We start the tour from Slavija Square walking a few corners to the building of the former Austro-Hungarian consulate. Here we will talk about the causes of the strife between the large, old empire and the young Balkan kingdom. How was it that the assassination in Sarajevo was used as an excuse to invade Serbia, an attack that was to enliven the antagonisms between large powers and lead to world war? We will also speak about the summer month between the assassination and the start of the war during which the eyes of the world’s public were focused on Belgrade and how did the great Serbian friend, Russian ambassador Hartwig, die in the consulate.
Continuing to the former Court Park, today Pioneers’ Park, we arrive at the Lookout of the Serbian High Command brought here from the Thessaloniki Front, an Allied line held together by British, French, Serbian and Italian troops for three years (1916-18). During WW1 Serbia lived through great peril and destruction but also distinguished itself by many heroic feats, not least the battles on Thessalonica Front, its breach and the liberation of the homeland achieved in record time. That is why the Serbian capital still bears many reminders of those tragic and heroic times.
We pass by the old royal courts and get to Terazije Square where we will first see Krsmanovic House in which on December 1st, 1918 representatives of Serbs, Croats and Slovenes met to unite into one state. The new state, from 1929 called Yugoslavia, was a product of a lot of dreams and idealism but also faced many difficult problems. Not far is the place where used to stand the Viktorovic Pharmacy, which held an important role in the 1914 battle over Belgrade and which had such bad luck to be destroyed in both World Wars. Nextdoor is Hotel Moscow, the famous hangout of the officers of the „Unification or Death“ association, fanatic fighters for Serbian and Yugoslav unification.
Only a hundred meters downhill lies Zeleni Venac Market around which used to stand cafés frequented by Gavrilo Princip and his young friends. The building of one of these cafés still stands but shamefully neglected. Is Serbia proud or ashamed of Gavrilo Princip?
We continue to Toplicin Venac where instead of today’s park in 1915 used to stand an ad hoc cemetery of Austro-Hungarian and German soldiers killed in street battles. The park was then adorned by memorial drinking well erected by occupying troops while today in it stands the Monument to Vojvoda Vuk, the commander of Yugoslav volunteer troops who died in one of the bloodiest battles on the Thessalonica Front, making the name of Kajmakcalan peak legendary.
Across the picturesque old streets of Kosancic Circus, we come up to the point where we can oversee the former docks of Belgrade where first shots of World War One were fired and where fell the first victims among millions to follow.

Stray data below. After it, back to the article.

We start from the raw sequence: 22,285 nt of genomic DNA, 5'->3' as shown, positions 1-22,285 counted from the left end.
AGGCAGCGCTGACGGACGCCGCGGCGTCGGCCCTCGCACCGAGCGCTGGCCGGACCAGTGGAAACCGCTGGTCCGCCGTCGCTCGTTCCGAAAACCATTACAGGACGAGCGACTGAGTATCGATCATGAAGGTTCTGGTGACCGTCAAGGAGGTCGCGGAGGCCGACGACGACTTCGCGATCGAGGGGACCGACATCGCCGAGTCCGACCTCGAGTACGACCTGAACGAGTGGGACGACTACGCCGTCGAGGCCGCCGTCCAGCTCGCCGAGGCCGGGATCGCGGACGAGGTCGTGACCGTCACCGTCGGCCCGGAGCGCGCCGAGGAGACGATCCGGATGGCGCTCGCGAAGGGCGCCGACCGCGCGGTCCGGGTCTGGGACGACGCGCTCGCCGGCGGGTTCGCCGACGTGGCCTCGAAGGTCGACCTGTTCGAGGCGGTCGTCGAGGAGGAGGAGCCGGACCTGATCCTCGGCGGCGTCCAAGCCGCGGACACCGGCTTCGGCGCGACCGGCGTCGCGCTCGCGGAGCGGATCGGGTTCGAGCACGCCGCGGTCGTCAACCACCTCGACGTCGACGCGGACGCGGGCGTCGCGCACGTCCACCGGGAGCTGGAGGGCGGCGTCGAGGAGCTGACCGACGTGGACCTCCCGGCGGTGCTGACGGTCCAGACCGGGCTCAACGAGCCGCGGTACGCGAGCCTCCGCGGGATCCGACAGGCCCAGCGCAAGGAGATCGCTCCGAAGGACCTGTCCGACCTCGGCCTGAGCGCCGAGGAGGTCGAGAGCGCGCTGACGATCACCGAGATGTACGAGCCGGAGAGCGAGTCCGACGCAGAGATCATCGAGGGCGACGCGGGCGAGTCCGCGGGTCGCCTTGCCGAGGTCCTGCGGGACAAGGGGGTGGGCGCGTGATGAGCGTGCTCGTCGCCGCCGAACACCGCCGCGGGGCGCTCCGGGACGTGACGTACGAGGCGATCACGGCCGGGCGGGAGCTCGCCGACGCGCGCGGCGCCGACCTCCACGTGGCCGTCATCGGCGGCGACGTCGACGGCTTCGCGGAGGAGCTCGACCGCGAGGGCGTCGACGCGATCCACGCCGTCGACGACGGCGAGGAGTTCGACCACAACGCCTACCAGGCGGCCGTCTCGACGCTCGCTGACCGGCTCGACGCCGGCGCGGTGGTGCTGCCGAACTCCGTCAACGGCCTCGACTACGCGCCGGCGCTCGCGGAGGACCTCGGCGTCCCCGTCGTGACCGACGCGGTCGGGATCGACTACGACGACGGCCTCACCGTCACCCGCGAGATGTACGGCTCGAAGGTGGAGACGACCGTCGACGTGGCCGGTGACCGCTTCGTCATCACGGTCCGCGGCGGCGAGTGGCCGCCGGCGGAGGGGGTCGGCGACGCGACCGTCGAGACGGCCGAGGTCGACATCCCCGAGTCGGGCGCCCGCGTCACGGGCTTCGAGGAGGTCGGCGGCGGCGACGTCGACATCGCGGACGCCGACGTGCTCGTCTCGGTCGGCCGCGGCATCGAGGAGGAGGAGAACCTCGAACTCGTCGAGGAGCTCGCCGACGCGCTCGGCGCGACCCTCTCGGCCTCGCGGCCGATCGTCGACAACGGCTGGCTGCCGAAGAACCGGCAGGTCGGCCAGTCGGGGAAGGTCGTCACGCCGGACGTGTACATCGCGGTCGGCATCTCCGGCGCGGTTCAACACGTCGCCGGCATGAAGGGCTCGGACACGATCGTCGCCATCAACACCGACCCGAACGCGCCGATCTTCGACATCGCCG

In Kalemegdan Park we will stop in front of the Monument of Gratitude to France and tell a story of how the Allies come to Serbia’s aid. On the same spot until 1915 used to stand the Monument to Karadjordje, the founder of Serbia’s Karadjordjevic dynasty, destroyed by the occupiers as one of the measures aimed at pacifying and forcing Serbia to give up on many of the things it held dearest, from native dynasty to its Cyrillic script.
Walking through the Belgrade Fortress, scene of heavy fighting 1914-15 we reach Ruzica Church, the former garrison church. Heavily damaged in war it was renovated with many fine details reminding the knowledgeable eye about the time when Belgrade stood on the frontline. Next to it is one of the ossuaries of the Serbian soldiers scattered around the town.
We end the tour /?walking part of the tour?/ in Lower Dorcol, on the spot where in October of 1915 Major Gavrilovic held his famous speech motivating his soldiers for one of the countless attacks and counterattacks that forever changed the face of this quarter.
From here we drive towards Kosutnjak Hill passing by the house and the monument to Dr. Archibald Reiss, a Swiss citizen who, dreaded by the atrocities of Austro-Hungarian soldiers in western Serbia, remained with the Serbian army until the end of the war and, later on, also settled in Belgrade.
Next, we drive to the top of the Kosutnjak and the former German military cemetery. Today here stand two monuments erected by Germans in 1916. The larger is to their soldiers while the smaller one is to their valiant Serbian enemies.
At the end of our tour, we take a ride to the Novo Groblje Cemetery where we will find separate military cemeteries of French, Italian, British but also of Austro-Hungarian armies. Most of the Allied soldiers died during the final liberation of Serbia in 1918. We wrap the tour up with a visit to the Ossuary of the Defenders of Belgrade, with the largest monument from the time of World War One in Belgrade.